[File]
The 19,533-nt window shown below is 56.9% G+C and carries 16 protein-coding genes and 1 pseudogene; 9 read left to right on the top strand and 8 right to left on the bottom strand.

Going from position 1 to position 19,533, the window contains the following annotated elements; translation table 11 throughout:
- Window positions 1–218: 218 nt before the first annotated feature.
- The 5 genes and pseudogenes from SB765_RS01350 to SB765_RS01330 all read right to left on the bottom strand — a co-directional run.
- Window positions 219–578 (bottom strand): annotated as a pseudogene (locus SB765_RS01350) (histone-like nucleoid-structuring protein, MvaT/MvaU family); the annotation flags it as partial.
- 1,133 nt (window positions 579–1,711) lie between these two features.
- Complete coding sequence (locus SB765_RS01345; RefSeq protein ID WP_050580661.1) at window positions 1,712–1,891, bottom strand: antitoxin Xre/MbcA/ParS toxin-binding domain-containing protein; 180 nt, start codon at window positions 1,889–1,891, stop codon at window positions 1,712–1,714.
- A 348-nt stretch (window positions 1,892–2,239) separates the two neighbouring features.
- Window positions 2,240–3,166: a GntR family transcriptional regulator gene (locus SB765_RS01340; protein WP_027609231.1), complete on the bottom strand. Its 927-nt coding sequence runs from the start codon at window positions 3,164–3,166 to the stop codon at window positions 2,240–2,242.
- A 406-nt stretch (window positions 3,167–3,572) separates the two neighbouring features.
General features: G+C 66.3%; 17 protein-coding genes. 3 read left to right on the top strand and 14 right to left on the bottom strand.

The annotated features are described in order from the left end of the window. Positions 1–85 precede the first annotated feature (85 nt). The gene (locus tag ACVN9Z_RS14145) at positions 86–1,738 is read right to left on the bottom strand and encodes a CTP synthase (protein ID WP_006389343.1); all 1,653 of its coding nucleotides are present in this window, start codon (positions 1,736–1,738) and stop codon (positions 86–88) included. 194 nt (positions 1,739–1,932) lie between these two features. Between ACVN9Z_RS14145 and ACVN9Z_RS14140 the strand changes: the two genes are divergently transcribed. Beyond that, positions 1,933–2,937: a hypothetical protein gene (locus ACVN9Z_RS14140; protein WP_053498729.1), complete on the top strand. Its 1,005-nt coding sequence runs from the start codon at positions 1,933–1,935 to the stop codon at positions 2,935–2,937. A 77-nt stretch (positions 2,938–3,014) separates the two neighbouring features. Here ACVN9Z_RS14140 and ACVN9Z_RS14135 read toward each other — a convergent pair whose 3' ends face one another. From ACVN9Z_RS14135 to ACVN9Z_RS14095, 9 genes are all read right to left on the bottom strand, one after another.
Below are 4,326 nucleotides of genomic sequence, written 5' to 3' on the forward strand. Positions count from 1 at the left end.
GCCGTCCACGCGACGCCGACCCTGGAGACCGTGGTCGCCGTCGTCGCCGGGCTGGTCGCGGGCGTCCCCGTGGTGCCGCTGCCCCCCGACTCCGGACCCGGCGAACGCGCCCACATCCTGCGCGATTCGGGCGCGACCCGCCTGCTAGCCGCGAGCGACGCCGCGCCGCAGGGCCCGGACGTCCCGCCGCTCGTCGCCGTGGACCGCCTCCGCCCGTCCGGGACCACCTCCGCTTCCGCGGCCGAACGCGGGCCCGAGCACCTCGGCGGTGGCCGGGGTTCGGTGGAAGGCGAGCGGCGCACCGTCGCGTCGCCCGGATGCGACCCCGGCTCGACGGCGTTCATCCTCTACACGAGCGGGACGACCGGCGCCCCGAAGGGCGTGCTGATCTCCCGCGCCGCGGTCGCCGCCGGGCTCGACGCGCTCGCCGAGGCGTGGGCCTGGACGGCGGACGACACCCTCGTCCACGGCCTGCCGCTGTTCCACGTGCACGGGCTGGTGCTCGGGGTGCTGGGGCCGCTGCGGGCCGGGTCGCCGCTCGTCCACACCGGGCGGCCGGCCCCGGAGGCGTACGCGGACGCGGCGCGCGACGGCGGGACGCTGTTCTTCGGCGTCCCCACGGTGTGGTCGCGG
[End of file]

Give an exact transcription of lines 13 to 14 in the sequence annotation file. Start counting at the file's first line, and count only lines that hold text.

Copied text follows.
Below are 4,326 nucleotides of genomic sequence, written 5' to 3' on the forward strand. Positions count from 1 at the left end.
GCCGTCCACGCGACGCCGACCCTGGAGACCGTGGTCGCCGTCGTCGCCGGGCTGGTCGCGGGCGTCCCCGTGGTGCCGCTGCCCCCCGACTCCGGACCCGGCGAACGCGCCCACATCCTGCGCGATTCGGGCGCGACCCGCCTGCTAGCCGCGAGCGACGCCGCGCCGCAGGGCCCGGACGTCCCGCCGCTCGTCGCCGTGGACCGCCTCCGCCCGTCCGGGACCACCTCCGCTTCCGCGGCCGAACGCGGGCCCGAGCACCTCGGCGGTGGCCGGGGTTCGGTGGAAGGCGAGCGGCGCACCGTCGCGTCGCCCGGATGCGACCCCGGCTCGACGGCGTTCATCCTCTACACGAGCGGGACGACCGGCGCCCCGAAGGGCGTGCTGATCTCCCGCGCCGCGGTCGCCGCCGGGCTCGACGCGCTCGCCGAGGCGTGGGCCTGGACGGCGGACGACACCCTCGTCCACGGCCTGCCGCTGTTCCACGTGCACGGGCTGGTGCTCGGGGTGCTGGGGCCGCTGCGGGCCGGGTCGCCGCTCGTCCACACCGGGCGGCCGGCCCCGGAGGCGTACGCGGACGCGGCGCGCGACGGCGGGACGCTGTTCTTCGGCGTCCCCACGGTGTGGTCGCGG